The Flyers took a very inopportune penalty at around the four minute mark and it was then that they unveiled a new alignment for their power play. The change in position for Evgeni Malkin left the Flyers confused enough that the league's leading scorer was able to tie the game. Malkin, who was playing the game in front of his delirious-with-joy parents, slammed himself backwards against the glass as he celebrated his good fortune. A slapper from Kris LeTang hit a Flyer's skate then caromed off Malkin for the tying goal at the 16:23 mark.

The crowd and the Penguins both were anxious to have this game ended in regulation, but it was not to happen.

As the teams tentatively began playing the sudden death period, it became obvious that both sides were tiring. The shifts became shorter, and the Flyers, who aren't as deep as the Penguins, began to look particularly vulnerable. Jordan Stall was cross-checked by Mike Knuble in front of the Flyers' net, setting up a power-play opportunity. Then, shortly thereafter, Claude Giroux was called for slashing as he broke his stick while hacking away at Chris Kunitz. The refs had no choice but to award the second penalty in the overtime, a very rare occurrence indeed. According to the Elias Sports Bureau, since 1933, in 76 years worth of playoff games, there has been only one other circumstance where a team won in overtime with a two man advantage. It happened in 2003 when Tampa Bay beat Washington in 2003. It hadn't happened in 70 years, now it's happened twice in six years.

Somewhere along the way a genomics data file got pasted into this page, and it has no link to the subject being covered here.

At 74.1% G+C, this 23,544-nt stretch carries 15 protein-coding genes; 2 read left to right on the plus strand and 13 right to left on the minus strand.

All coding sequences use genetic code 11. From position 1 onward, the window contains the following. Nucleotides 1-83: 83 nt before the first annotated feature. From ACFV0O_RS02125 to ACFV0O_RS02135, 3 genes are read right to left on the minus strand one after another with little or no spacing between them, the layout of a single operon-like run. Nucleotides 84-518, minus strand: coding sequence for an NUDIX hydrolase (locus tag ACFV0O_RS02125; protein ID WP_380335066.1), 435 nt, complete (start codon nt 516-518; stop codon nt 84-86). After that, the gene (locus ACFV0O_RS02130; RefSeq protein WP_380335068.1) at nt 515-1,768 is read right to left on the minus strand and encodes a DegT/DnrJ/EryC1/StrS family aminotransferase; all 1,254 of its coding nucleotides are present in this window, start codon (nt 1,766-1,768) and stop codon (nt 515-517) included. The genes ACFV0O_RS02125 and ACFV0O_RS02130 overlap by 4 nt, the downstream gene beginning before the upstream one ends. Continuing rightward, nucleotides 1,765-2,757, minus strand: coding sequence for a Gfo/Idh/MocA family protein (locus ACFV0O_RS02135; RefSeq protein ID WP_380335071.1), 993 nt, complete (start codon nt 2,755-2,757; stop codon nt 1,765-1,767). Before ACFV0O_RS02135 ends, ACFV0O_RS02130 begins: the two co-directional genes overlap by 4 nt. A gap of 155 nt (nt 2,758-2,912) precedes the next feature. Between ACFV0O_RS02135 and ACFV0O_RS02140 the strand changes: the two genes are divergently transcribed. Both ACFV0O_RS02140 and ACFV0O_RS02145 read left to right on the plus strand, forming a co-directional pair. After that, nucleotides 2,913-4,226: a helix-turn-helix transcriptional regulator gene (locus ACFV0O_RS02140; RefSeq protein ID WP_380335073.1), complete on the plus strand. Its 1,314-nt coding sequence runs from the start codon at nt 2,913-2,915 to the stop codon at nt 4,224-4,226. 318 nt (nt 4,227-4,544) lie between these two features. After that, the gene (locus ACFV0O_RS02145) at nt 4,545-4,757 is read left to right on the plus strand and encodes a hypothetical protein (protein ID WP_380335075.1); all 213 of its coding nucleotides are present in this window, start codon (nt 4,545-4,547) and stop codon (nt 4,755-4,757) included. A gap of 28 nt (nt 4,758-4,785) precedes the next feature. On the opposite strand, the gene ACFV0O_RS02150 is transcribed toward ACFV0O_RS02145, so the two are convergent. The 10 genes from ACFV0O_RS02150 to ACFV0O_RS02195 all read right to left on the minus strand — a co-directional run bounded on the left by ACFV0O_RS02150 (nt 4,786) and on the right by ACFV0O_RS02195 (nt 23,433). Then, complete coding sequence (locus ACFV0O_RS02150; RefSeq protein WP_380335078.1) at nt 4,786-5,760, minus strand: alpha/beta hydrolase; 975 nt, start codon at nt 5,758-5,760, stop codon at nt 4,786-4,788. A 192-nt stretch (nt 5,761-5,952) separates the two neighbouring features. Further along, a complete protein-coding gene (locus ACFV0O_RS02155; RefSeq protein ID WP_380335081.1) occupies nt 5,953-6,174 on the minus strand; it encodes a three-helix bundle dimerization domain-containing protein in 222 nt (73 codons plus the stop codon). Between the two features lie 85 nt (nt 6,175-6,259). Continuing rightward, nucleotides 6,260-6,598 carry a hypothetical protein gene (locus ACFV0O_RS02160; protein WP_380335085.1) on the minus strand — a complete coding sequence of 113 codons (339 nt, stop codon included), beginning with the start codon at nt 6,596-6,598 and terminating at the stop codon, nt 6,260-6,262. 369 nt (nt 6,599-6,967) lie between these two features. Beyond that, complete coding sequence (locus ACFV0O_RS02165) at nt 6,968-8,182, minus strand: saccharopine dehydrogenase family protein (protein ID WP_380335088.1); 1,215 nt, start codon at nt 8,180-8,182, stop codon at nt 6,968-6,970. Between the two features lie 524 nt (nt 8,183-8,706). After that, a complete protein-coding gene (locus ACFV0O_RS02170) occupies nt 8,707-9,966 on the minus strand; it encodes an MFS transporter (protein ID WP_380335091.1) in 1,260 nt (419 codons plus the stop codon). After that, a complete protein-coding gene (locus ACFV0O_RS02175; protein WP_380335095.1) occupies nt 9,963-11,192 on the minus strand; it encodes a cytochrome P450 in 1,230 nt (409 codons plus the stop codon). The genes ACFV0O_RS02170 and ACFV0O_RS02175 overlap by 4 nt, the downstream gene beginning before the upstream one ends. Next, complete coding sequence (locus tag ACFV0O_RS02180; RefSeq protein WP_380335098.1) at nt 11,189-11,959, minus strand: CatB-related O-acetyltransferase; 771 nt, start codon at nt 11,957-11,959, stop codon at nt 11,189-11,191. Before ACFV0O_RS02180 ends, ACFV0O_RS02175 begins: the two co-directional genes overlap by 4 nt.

During the two man advantage, the Pens finally managed to get Sergei Gonchar the puck at the blue line and Gonch wound up for one of his patented slap shots. But it was a fake! He passed the puck to the right of Biron to Billy Guerrin who nailed it home off the post for his second goal of the game. It was Guerin's 30th playoff goal of his career, but the first one in overtime.